All varieties responded to P application in the band, and grew faster as a consequence. All varieties showed plasticity of roots (i.e. proportional RLD increase in band compared to the surface) and produced between 3 and 18 cm cm-3 of root in the P enriched patch (3-7 cm) in P band treatments (Fig. 1).
Figure 1. Example of the increase in root length density (RLD) of wheat varieties over 13 cm following either no P application (No-P), a band containing 150 mg P kg-1 (P band) or a uniform profile with 150 mg P kg-1 throughout (Uniform P).
(Kennedy and Suntop are protected under the Plant Breeders Rights Act 1994.)
The greatest increase in RLD between the surface and the band was observed in Kennedy (Fig. 2). However, statistically speaking there was no difference between the northern varieties in their ability to proliferate roots in response to encountering banded P. This lack of significant difference is a function of the large variation in root system expression in cereals. The extra root length produced in the P band was up to 4 times higher, and in some varieties 8 times higher. Barley and wheat were not different in their plasticity responses although barley varieties were less plastic at the high end, then wheat varieties.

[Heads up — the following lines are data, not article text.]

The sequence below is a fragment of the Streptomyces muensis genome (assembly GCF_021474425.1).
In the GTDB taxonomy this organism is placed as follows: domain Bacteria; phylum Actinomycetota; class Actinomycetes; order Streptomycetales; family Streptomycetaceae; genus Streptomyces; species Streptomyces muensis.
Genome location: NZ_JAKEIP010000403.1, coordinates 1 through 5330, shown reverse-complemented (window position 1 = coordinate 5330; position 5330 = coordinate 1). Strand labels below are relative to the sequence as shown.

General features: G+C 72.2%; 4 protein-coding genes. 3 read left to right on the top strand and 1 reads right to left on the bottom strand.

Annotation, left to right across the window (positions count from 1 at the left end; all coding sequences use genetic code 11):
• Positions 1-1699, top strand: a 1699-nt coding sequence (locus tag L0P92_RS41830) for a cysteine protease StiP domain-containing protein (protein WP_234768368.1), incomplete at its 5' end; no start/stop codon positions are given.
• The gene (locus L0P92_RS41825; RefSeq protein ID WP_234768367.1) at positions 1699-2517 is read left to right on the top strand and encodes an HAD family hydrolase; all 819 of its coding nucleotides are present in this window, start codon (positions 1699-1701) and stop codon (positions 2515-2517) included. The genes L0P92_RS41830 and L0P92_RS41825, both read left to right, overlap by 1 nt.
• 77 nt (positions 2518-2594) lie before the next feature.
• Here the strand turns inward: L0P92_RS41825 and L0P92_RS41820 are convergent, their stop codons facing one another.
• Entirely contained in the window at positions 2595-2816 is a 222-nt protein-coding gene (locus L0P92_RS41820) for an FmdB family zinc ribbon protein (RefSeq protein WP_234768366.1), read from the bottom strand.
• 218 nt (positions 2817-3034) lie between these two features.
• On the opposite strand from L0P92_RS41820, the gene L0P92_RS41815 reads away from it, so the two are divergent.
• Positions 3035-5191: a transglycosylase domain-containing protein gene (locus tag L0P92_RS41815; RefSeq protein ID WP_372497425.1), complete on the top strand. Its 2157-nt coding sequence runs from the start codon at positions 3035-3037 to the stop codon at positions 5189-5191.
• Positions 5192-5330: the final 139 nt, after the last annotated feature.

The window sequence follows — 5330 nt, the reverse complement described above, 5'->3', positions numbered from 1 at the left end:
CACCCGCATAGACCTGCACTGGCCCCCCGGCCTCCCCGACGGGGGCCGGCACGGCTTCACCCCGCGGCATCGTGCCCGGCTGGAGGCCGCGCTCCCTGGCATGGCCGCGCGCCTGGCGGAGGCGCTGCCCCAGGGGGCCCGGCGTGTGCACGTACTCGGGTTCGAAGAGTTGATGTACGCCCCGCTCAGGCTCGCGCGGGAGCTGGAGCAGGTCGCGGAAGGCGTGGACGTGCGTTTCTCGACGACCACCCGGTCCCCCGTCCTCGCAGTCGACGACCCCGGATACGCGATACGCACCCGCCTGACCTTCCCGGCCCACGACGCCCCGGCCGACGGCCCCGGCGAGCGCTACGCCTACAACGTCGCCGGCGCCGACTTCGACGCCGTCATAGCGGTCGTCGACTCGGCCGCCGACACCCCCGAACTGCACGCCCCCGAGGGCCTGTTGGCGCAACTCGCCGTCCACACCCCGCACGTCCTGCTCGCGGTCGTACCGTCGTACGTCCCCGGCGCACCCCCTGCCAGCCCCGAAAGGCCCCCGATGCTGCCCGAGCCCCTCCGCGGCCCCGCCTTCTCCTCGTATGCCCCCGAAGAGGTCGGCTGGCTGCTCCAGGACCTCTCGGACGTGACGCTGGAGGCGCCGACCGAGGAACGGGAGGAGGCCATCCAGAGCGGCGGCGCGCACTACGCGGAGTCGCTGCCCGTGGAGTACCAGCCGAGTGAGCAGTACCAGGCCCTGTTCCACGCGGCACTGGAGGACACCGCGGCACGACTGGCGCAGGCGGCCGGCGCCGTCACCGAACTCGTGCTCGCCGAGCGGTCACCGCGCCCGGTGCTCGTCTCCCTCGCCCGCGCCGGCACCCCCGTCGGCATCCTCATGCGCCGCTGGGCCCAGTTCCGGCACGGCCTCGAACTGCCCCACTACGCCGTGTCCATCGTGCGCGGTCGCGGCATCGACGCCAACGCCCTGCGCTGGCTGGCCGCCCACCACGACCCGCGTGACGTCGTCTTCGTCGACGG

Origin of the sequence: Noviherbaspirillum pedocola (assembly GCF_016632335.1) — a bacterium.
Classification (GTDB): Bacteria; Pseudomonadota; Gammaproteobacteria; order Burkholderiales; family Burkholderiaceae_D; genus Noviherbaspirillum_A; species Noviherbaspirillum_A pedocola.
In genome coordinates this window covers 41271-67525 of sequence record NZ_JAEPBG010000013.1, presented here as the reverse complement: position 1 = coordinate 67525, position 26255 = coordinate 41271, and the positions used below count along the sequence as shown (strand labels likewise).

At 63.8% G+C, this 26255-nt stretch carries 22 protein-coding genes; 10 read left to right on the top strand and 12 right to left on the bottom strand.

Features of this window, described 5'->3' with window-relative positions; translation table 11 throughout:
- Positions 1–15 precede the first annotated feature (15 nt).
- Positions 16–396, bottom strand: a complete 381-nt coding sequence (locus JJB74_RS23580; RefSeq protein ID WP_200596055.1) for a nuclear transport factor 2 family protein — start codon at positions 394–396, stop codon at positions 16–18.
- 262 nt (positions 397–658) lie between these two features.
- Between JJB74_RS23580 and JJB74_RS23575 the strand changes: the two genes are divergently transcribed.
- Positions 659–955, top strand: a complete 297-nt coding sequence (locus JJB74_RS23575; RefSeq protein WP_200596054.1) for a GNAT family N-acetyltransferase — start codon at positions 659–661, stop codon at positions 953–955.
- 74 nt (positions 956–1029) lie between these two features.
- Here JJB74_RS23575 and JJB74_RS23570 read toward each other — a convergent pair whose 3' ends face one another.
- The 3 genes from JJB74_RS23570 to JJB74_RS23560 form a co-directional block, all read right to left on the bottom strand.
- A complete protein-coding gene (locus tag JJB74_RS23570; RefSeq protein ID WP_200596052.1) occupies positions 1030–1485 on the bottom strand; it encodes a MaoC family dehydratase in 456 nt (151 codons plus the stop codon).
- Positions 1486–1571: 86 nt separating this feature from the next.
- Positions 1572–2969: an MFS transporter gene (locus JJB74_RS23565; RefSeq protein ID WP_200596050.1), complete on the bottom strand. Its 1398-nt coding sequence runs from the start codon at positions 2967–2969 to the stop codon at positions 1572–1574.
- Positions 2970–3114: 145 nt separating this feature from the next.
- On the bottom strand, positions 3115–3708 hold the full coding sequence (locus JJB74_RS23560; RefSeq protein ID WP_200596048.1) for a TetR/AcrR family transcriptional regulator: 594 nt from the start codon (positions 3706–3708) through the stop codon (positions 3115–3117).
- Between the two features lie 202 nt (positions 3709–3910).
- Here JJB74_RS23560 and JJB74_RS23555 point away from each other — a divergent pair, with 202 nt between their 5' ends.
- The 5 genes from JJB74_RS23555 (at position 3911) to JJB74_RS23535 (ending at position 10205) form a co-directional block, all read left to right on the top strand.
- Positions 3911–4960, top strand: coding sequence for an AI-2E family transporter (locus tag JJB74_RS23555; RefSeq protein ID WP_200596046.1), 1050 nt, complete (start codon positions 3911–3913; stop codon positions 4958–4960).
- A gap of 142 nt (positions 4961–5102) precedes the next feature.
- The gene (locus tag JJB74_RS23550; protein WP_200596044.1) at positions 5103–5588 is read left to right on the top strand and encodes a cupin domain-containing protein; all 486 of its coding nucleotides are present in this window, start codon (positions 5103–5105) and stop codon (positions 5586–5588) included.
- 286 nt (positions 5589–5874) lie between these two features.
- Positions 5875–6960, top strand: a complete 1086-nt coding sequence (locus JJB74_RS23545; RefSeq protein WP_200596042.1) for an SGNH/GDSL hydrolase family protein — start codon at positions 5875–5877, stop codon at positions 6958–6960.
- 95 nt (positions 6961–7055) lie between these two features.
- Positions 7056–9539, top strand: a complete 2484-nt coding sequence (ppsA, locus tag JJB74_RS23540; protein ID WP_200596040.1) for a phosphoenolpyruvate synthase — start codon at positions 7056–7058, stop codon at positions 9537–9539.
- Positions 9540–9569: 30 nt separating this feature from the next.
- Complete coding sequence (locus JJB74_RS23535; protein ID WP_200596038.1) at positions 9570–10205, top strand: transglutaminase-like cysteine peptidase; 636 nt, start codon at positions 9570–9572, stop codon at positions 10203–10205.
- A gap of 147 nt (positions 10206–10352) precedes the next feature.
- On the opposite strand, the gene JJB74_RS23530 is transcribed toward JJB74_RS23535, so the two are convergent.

However, when southern varieties are included in the analysis we found significant differences in root proliferation and recovery of P from the band. Whilst shoot dry weights generated by the 4th leaf stage were similar across all varieties, the allocation of carbon to root systems when encountering a band of P was lower in the southern lines tested thus far (Fig 2 and 3). Phosphorus uptake within the band was also considerably lower in southern wheat lines (Fig 3).
Figure 2. Plasticity of 15 wheat and 5 barley varieties over 13 cm following either no-P application (No-P), a band containing 150 mg P kg-1 (P band) or a uniform profile with 150 mg P kg-1 throughout (High P), and comparison of the P use efficiency of varieties barley and northern wheat when encountering the band of P.
(Kennedy, Spitfire, Gregory, Longreach Dart, Crusader, Baxter and Suntop are protected under the Plant Breeders Rights Act 1994.)
Figure 3. Analysis of variation in plasticity and phosphorus recovery from P enriched bands of 15 wheat lines. Lines circled in red are southern lines. Federation (green) is the original Australian wheat line.
Sulfur, potassium and nitrogen